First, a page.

Queen Elizabeth celebrated the 100th anniversary of the creation of Northern Ireland on Monday, May 3, and even reminisced about visiting the country with her late husband, Prince Philip, just less than one month after he passed away.
"A century ago, the Government of Ireland Act came into effect, and today marks a significant centenary for both the United Kingdom and Ireland," the statement began. "This anniversary reminds us of our complex history, and provides an opportunity to reflect on our togetherness and our diversity. In Northern Ireland today, there is, perhaps more than ever, a rich mix of identities, backgrounds and aspirations, and an outward-looking and optimistic mindset."
She continued, "The political progress in Northern Ireland and the peace process is rightly credited to a generation of leaders who had the vision and courage to put reconciliation before division. But above all, the continued peace is a credit to its people, upon whose shoulders the future rests. It is clear that reconciliation, equality and mutual understanding cannot be taken for granted, and will require sustained fortitude and commitment."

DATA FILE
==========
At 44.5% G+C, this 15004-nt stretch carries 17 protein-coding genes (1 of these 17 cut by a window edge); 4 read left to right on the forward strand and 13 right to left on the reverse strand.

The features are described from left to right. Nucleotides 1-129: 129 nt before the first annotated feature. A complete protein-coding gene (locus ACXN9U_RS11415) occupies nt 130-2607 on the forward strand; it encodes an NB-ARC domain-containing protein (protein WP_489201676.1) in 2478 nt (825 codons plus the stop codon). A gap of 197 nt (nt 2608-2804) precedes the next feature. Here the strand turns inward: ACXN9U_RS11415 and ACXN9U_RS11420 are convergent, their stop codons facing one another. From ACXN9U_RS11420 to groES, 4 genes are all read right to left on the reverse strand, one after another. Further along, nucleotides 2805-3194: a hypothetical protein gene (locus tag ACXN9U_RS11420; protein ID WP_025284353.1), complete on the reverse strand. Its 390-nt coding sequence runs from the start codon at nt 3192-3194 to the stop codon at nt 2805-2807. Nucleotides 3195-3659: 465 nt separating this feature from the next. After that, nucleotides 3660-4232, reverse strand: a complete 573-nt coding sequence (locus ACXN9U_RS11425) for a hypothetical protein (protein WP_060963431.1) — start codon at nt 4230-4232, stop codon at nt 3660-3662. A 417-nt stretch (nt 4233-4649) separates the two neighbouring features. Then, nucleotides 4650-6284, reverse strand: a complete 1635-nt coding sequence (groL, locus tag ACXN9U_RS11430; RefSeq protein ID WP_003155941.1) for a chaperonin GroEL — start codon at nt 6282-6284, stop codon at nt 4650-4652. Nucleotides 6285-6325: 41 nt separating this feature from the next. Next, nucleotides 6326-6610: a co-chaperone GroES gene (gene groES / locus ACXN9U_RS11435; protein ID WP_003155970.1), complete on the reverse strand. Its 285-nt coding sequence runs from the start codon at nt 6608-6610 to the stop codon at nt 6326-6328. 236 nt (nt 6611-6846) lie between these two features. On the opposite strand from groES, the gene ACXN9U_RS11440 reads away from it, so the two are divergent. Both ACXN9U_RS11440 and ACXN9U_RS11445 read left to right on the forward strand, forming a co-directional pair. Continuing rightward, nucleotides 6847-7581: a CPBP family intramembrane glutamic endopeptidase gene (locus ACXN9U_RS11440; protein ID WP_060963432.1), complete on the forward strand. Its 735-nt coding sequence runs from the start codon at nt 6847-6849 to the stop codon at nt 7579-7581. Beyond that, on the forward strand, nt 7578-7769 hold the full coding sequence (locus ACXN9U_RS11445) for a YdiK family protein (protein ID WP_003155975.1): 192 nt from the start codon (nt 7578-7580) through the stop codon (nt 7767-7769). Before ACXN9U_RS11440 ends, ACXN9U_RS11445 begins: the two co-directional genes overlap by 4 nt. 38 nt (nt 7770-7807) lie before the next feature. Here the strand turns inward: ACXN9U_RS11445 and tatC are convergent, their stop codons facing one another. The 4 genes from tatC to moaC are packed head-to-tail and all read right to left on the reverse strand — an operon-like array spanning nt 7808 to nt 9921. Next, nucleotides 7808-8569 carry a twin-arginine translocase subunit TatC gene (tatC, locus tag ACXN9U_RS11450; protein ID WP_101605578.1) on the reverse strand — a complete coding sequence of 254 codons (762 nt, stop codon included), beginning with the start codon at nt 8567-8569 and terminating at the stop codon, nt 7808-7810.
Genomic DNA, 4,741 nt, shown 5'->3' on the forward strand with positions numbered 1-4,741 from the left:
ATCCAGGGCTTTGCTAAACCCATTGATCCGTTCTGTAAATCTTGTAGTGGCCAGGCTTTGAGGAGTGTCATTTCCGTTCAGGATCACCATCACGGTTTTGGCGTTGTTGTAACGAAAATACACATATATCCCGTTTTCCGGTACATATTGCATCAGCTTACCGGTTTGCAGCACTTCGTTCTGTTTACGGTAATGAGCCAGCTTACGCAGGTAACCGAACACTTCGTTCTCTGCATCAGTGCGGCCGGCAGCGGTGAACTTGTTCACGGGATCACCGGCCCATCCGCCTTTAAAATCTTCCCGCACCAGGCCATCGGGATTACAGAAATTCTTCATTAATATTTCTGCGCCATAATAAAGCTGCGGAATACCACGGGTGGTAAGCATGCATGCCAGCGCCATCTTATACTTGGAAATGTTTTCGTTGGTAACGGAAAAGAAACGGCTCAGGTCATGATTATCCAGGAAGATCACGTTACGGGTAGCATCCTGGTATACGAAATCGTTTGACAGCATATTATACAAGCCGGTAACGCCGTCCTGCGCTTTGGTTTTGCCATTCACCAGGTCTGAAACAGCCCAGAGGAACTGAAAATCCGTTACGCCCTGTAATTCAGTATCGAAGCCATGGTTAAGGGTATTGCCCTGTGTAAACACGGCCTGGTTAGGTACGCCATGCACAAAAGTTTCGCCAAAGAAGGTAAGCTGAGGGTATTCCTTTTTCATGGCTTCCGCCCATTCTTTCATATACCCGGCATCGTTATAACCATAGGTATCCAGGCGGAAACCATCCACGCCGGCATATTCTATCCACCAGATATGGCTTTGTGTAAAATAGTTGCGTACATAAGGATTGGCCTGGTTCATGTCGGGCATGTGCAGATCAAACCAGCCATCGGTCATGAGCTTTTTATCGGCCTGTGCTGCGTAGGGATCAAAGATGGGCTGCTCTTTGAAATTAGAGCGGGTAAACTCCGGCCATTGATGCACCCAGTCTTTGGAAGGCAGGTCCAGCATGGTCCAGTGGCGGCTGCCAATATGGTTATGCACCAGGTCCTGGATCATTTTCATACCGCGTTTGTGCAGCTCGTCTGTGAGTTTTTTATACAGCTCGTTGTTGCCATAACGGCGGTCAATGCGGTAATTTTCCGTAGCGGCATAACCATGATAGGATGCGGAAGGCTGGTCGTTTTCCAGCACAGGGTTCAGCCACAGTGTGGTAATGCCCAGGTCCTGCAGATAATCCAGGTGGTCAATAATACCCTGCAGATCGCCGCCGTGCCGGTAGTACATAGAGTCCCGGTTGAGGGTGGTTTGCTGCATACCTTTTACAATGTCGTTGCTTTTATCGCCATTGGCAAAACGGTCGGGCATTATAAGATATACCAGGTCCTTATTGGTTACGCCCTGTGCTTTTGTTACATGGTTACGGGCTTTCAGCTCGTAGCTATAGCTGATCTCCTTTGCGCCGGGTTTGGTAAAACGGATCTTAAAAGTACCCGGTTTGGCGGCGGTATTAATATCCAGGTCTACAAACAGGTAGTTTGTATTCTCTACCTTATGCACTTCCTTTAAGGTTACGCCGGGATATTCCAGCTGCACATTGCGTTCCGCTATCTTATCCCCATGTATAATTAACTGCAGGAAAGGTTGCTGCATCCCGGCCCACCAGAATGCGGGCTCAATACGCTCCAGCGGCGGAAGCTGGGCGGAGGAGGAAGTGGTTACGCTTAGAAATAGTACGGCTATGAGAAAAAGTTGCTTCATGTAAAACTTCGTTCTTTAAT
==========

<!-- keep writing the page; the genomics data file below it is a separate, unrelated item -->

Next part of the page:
The 95-year-old admitted that she is "look[ing] forward" to visiting Northern Ireland again at some point in the future.
"I also wish to recognise the important contribution made by our friends and closest neighbours towards the success of Northern Ireland," she said. "I look back with fondness on the visit Prince Philip and I paid to Ireland, ten years ago this month. I treasure my many memories, and the spirit of goodwill I saw at first hand. Across generations, the people of Northern Ireland are choosing to build an inclusive, prosperous, and hopeful society, strengthened by the gains of the peace process. May this be our guiding thread in the coming years. I send my warmest good wishes to the people of Northern Ireland."
The last time Queen Elizabeth and Prince Philip visited Northern Ireland was in June 2016.